In Andy McNab's bestseller Bravo Two Zero, a book about a famous British SAS mission in Iraq, the commandos use the term "hard routine" to describe their mindset, focus, and seriousness when at work. When they step into an actual mission, crossing the line of departure, they say that they go on the "hard routine." From that moment on, the rules are strict, the focus is singular, and all available resources are brought to bear with an intensity that is necessary for success. When they're on the hard routine, there is no room for selfishness, indulgence, compromise, or distraction.
This principle is required in special operations missions, where toughness, determination, and discipline are required for success and, often, survival. But there is a lesson here that applies to all of us, even in less dire circumstances. This lesson involves a principle, or a group of principles, that are as relevant to the workaday stiff as to the tactical operator--to ordinary people who fall anywhere along the spectrum of full engagement in life. The principles of the hard routine are broadly applicable, and, for the type of person who is willing to engage them, can be a powerful catalytic agent for change of all sorts. But what, precisely, is it? The hard routine is primarily an exercise in mental toughness.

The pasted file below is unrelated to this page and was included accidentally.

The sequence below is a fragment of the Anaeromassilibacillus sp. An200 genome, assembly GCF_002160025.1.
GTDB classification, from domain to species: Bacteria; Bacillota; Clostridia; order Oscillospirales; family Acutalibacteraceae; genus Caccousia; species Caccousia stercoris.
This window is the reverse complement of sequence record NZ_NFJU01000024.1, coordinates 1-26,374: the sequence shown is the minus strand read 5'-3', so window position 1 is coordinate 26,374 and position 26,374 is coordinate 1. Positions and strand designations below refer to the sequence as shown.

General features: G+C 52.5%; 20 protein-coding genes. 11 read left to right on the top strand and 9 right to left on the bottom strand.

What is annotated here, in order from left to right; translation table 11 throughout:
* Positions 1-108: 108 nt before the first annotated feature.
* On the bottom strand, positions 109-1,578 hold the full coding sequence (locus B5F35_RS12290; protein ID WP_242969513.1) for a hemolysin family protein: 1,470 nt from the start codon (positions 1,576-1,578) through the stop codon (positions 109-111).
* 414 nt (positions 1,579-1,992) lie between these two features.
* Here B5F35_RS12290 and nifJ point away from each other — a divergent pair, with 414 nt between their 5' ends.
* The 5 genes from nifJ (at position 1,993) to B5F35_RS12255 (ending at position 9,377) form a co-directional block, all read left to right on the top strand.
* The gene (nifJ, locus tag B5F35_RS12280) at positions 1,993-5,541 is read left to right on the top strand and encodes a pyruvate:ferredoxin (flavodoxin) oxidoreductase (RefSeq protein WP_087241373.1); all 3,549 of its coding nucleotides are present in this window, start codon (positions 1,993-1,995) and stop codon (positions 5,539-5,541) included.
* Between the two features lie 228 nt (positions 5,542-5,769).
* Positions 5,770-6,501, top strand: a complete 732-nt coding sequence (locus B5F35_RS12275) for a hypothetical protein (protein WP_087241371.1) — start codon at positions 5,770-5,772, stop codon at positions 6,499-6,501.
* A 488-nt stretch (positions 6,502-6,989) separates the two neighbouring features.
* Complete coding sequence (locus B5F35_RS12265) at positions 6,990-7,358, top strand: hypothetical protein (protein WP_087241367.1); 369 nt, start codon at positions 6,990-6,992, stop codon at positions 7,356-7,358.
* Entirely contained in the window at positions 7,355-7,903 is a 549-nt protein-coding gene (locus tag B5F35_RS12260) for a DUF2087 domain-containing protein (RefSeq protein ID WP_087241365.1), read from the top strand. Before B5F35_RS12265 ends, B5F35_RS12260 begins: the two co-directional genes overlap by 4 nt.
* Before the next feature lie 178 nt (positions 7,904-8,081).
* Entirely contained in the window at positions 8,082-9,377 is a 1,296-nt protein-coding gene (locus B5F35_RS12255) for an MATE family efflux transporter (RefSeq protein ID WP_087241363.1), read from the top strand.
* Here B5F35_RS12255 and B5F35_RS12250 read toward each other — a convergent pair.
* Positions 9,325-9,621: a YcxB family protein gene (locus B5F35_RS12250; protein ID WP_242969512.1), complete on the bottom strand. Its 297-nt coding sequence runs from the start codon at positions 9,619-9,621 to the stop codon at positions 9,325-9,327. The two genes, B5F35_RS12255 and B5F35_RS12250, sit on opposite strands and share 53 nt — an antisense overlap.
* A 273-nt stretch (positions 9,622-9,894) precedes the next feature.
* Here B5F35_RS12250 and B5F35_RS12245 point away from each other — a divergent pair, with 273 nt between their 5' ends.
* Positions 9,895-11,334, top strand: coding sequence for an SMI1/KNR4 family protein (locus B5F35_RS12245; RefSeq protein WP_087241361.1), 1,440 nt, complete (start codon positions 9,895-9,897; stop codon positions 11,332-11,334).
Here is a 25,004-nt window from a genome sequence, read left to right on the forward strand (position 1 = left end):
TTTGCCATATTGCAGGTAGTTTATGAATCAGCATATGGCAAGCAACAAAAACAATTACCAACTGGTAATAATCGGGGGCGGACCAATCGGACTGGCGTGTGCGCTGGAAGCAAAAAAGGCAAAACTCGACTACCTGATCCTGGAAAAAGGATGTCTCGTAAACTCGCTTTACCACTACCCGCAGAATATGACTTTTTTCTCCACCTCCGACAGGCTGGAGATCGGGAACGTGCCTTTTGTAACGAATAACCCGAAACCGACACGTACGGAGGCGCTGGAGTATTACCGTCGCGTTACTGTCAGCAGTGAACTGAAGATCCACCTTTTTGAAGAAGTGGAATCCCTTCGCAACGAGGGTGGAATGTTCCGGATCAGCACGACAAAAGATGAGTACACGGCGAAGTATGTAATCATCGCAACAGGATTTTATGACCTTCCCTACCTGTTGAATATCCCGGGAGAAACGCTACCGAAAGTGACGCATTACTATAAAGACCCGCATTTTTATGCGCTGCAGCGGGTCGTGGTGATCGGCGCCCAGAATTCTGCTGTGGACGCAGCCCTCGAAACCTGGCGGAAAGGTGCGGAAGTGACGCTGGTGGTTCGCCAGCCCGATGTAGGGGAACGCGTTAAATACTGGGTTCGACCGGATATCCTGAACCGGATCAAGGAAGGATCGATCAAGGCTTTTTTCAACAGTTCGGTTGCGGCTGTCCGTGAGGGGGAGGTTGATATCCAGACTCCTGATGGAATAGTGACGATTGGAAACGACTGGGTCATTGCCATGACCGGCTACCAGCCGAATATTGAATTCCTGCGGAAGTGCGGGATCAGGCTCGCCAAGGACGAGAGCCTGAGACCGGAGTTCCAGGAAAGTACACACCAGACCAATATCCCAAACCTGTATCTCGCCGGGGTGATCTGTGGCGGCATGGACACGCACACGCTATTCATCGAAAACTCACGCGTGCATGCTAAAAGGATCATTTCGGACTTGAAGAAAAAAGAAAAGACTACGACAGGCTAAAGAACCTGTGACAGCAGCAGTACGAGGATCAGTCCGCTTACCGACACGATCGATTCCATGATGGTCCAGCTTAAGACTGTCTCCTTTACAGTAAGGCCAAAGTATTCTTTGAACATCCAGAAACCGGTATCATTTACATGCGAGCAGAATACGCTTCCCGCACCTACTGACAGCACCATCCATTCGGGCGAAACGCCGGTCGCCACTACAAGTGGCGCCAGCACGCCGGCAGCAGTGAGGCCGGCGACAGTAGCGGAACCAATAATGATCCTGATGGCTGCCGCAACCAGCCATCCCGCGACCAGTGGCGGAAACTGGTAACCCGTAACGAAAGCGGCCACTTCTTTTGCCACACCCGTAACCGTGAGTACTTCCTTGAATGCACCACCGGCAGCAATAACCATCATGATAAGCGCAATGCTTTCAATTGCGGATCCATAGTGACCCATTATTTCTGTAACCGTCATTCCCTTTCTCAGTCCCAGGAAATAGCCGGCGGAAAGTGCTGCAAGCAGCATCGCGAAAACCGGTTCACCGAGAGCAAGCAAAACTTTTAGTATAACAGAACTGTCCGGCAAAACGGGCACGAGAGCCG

As such, it is vital to grasp the component of psychology that permeates the hard routine. In any rigorous endeavor, the bedrock for success lies in the mindset of the individual. I am reminded of the story popular in the business world about burning boats. Alexander the Great, when he sailed into Asia, disembarked his infantry and then set his entire navy ablaze in the harbor. The only way home meant a march across land and through the enemy: victory or death. Total commitment. A potent psychological shift occurs when the possibility of giving up disintegrates into ashes. The hard routine grants the willing participant entry into a hard sanctum located in a lucid place of the mind, free of the "soft" psychological distractions and habits that can hinder sustained changes in action. In short, it boils down to denial of self-indulgence.
The principles of setting up a hard routine are simple. Following them is too, but it takes total commitment.